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Active Listening and Autism

Yes, yet another book excerpt. These two sections deal with "situational" communication and active listening. These are short excerpts, with signifiant content already in the full book chapter. I want to thank my cousin Jeanne and several other experts for helping with these sections. Jeanne has a master's degree in speech pathology and education. It's great to have so many people helping me with this project.

Situational Greetings and Partings
A student told me that his “great date” never returned his call. He did everything right. I asked how the date ended. “I shook her hand and thanked Ms. Great for the opportunity to share an afternoon with her.” Even I knew the problem: situational greetings and partings. I asked the student, who complained that several great dates hadn’t progressed to a second or third, if he always shook hands and used formal surname addresses upon parting. “Yes. I want to be polite, don’t I?” 
The logic is sound, but out of place. I wasn’t about to suggest always ending a date with a kiss or even a hug, but I suggested using first names and waiting to see if the young ladies wants to hug, kiss, or shake hands. We don’t live in Jane Austen’s English countryside in which calling cards and parting bows are the norm. 
Learning the rituals and norms for basic situations is challenging; I realize memorizing rules for additional situations can be taxing, but it is useful for relationships. I’ll never master some uncommon situations, and the unpredictable ones are definitely beyond my abilities. Knowing when it is okay to switch from formal to informal is something I learn by observing others. Basically, I mimic what I have seen and heard others do. 
Active Listening 
Basic listening presents enough challenges for many autistic individuals that “active listening” is nearly impossible. Active listening is much more than hearing words and politely allowing someone to speak. When you listen actively, you are noting and sometimes acknowledging interesting points made my the speaker.
When relationship experts mention “communication,” they are referring to active listening. Romantic relationships and close friendships depend on active listening to help the individuals learn about each other. It is by listening carefully that we learn what a companion likes and dislikes, without asking him or her to complete a questionnaire. Some people have a natural ability to notice and remember what others reveal about themselves during a conversation. Most autistic individuals have to make a conscious effort to listen actively (and accurately). 
I want to clarify that “listening” is a generic term, since our conversations can take place as e-mail, text messages, on paper, via gestures, and in numerous other forms. What matters is how well we notice the details that are expressed and what is not expressed.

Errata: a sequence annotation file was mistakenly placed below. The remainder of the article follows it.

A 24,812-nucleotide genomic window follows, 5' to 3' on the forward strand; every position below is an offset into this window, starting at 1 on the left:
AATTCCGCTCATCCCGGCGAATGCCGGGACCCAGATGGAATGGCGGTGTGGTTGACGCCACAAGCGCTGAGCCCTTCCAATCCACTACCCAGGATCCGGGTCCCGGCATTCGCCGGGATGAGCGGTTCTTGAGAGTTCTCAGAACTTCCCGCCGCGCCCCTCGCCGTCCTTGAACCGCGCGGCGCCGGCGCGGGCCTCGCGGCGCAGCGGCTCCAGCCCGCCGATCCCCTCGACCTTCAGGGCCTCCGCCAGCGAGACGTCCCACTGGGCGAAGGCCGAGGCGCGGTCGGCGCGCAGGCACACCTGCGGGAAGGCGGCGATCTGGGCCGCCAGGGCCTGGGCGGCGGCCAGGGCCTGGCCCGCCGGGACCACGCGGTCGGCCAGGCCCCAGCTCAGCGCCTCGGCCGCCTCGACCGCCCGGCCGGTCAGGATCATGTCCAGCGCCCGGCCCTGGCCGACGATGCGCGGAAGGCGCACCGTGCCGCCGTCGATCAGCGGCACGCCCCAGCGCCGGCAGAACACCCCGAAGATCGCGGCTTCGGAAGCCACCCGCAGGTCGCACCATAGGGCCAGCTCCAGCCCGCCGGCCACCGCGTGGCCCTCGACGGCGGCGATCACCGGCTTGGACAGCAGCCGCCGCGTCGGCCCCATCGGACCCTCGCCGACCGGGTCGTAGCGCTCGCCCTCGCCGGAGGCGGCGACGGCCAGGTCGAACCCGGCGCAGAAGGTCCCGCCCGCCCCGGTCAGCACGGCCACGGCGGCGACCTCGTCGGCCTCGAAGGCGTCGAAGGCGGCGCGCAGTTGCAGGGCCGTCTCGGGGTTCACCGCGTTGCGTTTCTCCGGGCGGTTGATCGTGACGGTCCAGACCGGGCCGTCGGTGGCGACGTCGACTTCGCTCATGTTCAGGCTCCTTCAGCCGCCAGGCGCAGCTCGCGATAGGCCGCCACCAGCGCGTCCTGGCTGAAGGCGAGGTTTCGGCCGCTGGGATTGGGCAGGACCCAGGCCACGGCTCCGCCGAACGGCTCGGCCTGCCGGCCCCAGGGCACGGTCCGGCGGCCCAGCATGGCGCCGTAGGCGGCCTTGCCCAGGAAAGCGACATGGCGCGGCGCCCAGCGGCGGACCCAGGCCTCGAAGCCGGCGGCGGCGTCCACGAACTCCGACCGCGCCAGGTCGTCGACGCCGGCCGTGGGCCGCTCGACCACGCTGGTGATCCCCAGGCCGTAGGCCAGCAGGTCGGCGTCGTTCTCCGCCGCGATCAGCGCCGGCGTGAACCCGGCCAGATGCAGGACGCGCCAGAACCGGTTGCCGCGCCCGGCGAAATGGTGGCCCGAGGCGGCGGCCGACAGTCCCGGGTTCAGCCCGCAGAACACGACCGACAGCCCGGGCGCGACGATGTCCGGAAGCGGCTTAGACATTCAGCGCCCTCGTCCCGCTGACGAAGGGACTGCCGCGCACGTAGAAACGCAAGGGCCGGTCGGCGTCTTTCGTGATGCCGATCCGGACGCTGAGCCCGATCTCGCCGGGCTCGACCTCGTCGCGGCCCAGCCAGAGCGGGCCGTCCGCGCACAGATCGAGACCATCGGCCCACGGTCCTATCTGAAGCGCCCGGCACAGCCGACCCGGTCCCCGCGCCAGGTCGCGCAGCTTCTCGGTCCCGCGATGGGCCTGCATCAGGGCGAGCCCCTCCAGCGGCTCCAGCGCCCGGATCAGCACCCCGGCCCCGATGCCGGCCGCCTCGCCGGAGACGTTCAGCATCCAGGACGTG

A professor told me that passive listening is what most students do during a lecture: memorize the words enough to repeat the main points later. Active listening is taking notes so you can challenge and explore the facts and opinions presented. Active listening doesn’t require interrupting the speaker, but it does require being skeptical of any claims made by a speaker. Skepticism is not easy for many autistic individuals, either, so active listening presents additional comprehension barriers that passive listening might not pose. 
Experts in speech and auditory processing tell me that most autistic children they assist struggle with active listening and many will never be capable of the processing required. Central Audio Processing Disorder seems co-morbid with autism disorders in some instances. Individuals with CAPD have no physical hearing loss, but a neurological impairments cause spoken words to either be jumbled or not interpreted as meaningful at all.
One of my cousins is a speech therapist for a school district. She has had students diagnosed with CAPD and autism. These students can interpret simple sentences, but complex discussions are beyond their abilities. Unfortunately, little is known about CAPD and it can be misdiagnosed as an ASD or ADHD in some cases. Some people with minimal CAPD compare it to the auditory version of dyslexia. Other adults with CAPD have described it as hearing white noise with random chunks of speech. 
The experts tell me there are ways to help autistic individuals, including those with CAPD, engage in active listening: 
• Speaking slowly and deliberately,
• Alternating speakers in ways that prevent “over-talk” in discussions,
• Using written language, such as subtitles, to “circumvent” auditory processing,
• Reducing other sources of sound, to limit distractions, and
• Employing sign language if audio processing proves impossible. 

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